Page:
The Philippines was rocked yesterday not by an earthquake, a tsunami, or a volcanic eruption, but by a series of hoax text messages warning against radiation coming from devastated city of Sendai. The text messages circulated all over the country, causing some parents to urge school authorities to cancel classes and allow their sons and daughters to go home.
Aside from text messages, the hoax was also disseminated by social media. Some of those who received the messages, posted them on their Facebook and Twitter accounts. The strange thing about the hoax was its claim that the warning on the possible “radiated rain” broke through the BBC. It would have helped if those who received the messages, before posting them on their social networking accounts, looked up the story in the BBC. They would have known that there was no truth to it.
The spread of the text messages speaks much about the psyche of the Filipino. Despite the appearances of modernity and technology in the high-rises in Metro Manila, the claims of being the text-capital of the world, and the claims of being one of the most active online communities in the world, the Filipino people fell for text messages without verifying the facts behind what was being circulated. The spread of the text messages show how gullible we are as a people to rumors and false claims.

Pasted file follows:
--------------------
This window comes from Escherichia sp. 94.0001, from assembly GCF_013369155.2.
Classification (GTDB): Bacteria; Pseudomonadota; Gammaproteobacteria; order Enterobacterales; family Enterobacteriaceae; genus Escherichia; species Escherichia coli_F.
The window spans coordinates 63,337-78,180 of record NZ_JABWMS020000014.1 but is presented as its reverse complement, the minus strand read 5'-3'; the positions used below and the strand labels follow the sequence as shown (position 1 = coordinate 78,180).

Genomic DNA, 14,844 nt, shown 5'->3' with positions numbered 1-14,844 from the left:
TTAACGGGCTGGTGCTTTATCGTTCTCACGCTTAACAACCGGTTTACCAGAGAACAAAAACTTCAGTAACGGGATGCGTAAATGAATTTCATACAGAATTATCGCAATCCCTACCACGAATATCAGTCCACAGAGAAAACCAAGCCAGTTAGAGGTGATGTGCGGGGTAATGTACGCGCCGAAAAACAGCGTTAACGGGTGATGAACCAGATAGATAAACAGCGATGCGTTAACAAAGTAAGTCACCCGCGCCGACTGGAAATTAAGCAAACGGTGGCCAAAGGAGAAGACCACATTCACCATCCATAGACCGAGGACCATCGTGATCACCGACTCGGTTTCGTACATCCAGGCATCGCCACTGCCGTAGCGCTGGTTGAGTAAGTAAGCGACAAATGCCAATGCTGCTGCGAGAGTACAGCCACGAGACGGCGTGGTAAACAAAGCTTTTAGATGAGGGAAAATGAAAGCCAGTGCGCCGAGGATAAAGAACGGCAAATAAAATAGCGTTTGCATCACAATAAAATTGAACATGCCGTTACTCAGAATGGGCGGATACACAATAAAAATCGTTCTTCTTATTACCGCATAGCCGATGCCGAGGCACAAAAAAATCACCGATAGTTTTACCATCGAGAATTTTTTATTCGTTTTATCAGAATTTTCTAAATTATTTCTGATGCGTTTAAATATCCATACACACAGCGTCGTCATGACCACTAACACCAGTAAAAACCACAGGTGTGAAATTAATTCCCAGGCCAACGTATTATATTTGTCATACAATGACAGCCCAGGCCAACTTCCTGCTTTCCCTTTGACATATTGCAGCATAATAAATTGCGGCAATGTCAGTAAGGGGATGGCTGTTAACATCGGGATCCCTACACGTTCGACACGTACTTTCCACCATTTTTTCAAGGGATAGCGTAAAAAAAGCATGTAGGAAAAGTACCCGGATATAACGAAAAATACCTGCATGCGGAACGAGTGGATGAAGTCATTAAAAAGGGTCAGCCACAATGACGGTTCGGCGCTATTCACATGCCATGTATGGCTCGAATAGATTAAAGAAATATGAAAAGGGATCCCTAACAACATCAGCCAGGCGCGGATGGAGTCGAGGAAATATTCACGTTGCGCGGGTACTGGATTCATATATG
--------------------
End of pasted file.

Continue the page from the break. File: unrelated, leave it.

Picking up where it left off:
While there were several in the online community, more particularly on Twitter, who dispproved the text messages, very few in the offline community knew that the messages were a hoax. The general public, relying only on what they had received, and lacking the means to verify the rumor, easily gave away to fear and confusion.
It was only after officials from the government, particularly the National Disaster Risk Reduction and Managament Council and the Philippine Nuclear Research Institute, issued a statement dispproving the hoax and allaying the fears, that the general public calmed down and finally had a picture of the real situation in the country
While the situation may have not amounted much and was immediate controlled, what worried me was how the average Filipino reacted to the messages. It seems that very few among us take the time to look things up for ourselves. We easily give away to anything which uses the name or logo of some news organization or government agency. It is weird considering that technology, as many would say, is now at our fingertips. I think, being in what is often called by others as “the Information Age,” it is important to remember that in times of disasters and confusion, we all take caution with the information we receive. When we receive messages which may seem too good to be true or too apocalyptic to be happening, we must never forget an old adage: Google is your friend!
On a side note, I must say, nobody sent me any of those hoax messages. What does that say about me?